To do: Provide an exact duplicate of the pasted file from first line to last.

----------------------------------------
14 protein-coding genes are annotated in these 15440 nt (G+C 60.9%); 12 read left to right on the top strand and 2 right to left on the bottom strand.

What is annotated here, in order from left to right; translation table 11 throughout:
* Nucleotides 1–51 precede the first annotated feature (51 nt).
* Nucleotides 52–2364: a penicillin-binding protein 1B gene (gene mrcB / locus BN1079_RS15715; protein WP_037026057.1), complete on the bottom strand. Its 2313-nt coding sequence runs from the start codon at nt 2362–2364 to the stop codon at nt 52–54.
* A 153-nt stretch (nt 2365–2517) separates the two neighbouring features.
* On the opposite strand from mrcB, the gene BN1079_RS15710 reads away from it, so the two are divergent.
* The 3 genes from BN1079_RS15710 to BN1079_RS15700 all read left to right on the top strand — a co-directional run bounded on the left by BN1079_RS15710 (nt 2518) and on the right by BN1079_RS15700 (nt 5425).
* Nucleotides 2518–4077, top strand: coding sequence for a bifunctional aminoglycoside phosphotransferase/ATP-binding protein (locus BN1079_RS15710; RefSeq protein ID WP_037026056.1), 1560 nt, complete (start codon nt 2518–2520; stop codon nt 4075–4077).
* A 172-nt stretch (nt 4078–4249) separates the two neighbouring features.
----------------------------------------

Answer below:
14 protein-coding genes are annotated in these 15440 nt (G+C 60.9%); 12 read left to right on the top strand and 2 right to left on the bottom strand.

What is annotated here, in order from left to right; translation table 11 throughout:
* Nucleotides 1–51 precede the first annotated feature (51 nt).
* Nucleotides 52–2364: a penicillin-binding protein 1B gene (gene mrcB / locus BN1079_RS15715; protein WP_037026057.1), complete on the bottom strand. Its 2313-nt coding sequence runs from the start codon at nt 2362–2364 to the stop codon at nt 52–54.
* A 153-nt stretch (nt 2365–2517) separates the two neighbouring features.
* On the opposite strand from mrcB, the gene BN1079_RS15710 reads away from it, so the two are divergent.
* The 3 genes from BN1079_RS15710 to BN1079_RS15700 all read left to right on the top strand — a co-directional run bounded on the left by BN1079_RS15710 (nt 2518) and on the right by BN1079_RS15700 (nt 5425).
* Nucleotides 2518–4077, top strand: coding sequence for a bifunctional aminoglycoside phosphotransferase/ATP-binding protein (locus BN1079_RS15710; RefSeq protein ID WP_037026056.1), 1560 nt, complete (start codon nt 2518–2520; stop codon nt 4075–4077).
* A 172-nt stretch (nt 4078–4249) separates the two neighbouring features.